Education Loan Statement Can Be Used For Claiming Deduction Under Section 80E

Deduction under Section 80E only available for interest paid on education loan. You need to deduct tax while making payment to a non-resident during purchase.
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I had taken an education loan for my son’s MBA course from a scheduled bank. I have paid back Rs 1 lakh during the current financial year, i.e., 2022-23. When I requested the bank for certificate under Section 80E for the interest paid, the bank authorities told me that interest accrued during the current year is only eligible for tax relief. Is the bank correct?  

Answer: One can claim deduction in respect of interest paid on education loan u/s 80E of the Income-tax Act, 1961. The deduction is available only for interest paid and not for any repayment of principal amount. Only the education loans taken by an individual from a bank, a notified financial institution, or any approved charitable institution for higher education are eligible for this deduction. The deduction is available for eight successive years beginning from the year in which you start paying the interest. The loan can be taken by an assessee for the higher education of himself, his spouse or any child. The deduction for interest is available in the year of payment, irrespective of the year to which it relates. Since the bank is unwilling to issue you a certificate, you can obtain the loan statement by giving details of the principal amount paid along with the interest paid. This should allow you to claim the deduction.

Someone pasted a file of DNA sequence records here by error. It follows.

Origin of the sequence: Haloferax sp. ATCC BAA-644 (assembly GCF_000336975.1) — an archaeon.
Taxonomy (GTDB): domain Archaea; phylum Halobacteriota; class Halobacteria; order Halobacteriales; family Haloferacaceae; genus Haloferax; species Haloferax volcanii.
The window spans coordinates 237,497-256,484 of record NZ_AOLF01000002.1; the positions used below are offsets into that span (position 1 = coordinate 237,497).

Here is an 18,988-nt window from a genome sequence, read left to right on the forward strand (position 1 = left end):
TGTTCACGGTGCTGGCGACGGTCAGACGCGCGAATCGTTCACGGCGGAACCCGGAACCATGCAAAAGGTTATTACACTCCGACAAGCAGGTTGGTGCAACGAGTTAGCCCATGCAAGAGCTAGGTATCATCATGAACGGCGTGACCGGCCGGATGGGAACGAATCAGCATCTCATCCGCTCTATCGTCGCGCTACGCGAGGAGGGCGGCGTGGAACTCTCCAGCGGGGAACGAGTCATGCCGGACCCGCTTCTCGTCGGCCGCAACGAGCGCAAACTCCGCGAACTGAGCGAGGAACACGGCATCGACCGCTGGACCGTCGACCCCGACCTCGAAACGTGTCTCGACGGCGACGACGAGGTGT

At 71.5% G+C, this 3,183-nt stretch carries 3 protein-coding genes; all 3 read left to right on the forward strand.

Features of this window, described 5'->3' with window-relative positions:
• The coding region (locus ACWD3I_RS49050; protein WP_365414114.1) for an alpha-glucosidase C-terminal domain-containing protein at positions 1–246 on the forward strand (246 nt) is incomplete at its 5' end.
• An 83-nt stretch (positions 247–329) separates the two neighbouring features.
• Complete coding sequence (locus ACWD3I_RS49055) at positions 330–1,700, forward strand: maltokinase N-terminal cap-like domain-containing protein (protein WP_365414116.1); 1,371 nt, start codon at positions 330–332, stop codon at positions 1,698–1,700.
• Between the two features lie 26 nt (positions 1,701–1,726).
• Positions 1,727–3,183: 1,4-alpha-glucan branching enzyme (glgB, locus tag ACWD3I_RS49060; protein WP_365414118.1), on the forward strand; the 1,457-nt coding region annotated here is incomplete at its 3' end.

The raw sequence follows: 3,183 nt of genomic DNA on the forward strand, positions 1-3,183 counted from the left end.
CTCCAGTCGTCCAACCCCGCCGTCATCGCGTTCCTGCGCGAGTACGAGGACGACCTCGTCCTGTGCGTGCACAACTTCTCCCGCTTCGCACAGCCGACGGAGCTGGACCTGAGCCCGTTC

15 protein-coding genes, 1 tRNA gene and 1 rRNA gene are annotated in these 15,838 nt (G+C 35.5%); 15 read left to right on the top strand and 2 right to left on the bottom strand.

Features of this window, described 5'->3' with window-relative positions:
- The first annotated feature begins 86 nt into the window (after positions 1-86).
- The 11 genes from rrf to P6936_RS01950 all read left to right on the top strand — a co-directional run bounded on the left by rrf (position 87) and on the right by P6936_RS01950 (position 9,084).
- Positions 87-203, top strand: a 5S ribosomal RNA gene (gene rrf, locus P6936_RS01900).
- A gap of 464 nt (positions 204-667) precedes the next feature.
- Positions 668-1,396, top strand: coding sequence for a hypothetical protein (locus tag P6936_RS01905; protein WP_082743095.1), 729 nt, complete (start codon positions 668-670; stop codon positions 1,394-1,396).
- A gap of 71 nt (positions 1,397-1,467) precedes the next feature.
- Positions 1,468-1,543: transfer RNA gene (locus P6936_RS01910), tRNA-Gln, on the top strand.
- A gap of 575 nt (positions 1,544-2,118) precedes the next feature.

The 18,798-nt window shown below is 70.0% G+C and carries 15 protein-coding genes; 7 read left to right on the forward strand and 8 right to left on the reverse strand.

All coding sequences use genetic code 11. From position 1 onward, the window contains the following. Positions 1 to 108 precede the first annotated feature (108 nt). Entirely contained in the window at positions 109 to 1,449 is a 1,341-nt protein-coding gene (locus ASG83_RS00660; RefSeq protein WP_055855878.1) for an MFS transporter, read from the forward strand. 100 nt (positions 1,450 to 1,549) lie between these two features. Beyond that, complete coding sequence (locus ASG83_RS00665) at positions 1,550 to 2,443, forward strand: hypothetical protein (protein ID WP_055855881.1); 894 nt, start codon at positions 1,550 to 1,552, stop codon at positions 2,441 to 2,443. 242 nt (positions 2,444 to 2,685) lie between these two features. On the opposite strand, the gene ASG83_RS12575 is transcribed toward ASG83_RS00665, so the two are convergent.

I want to buy a residential property from a person who is a non-resident Indian (NRI) living in the US. Should I deduct tax while making payment?  

Answer: Under Section 195 of the Income-tax Act, 1961, any person making payment of any sum, to a non-resident, which is chargeable to tax in India, has to deduct tax at the rates in force.

In your case, it will be difficult for you to find out the proportion of sale consideration which is taxable in India. 

You can ask the seller to provide you with documentary evidence about his cost of acquisition with year. This will help you compute the taxable capital gains and deduct the tax accordingly. If the seller does not provide you with the documents, you can deduct tax at a flat rate of 20 per cent on the sale consideration. Please note you will have to obtain tax deduction account number (TAN) and file the tax deducted at source (TDS) returns also.

The author is a tax and investment expert

(Disclaimer: Views expressed are the author’s own, and Outlook Money does not necessarily subscribe to them. Outlook Money shall not be responsible for any damage caused to any person/organisation directly or indirectly.) 

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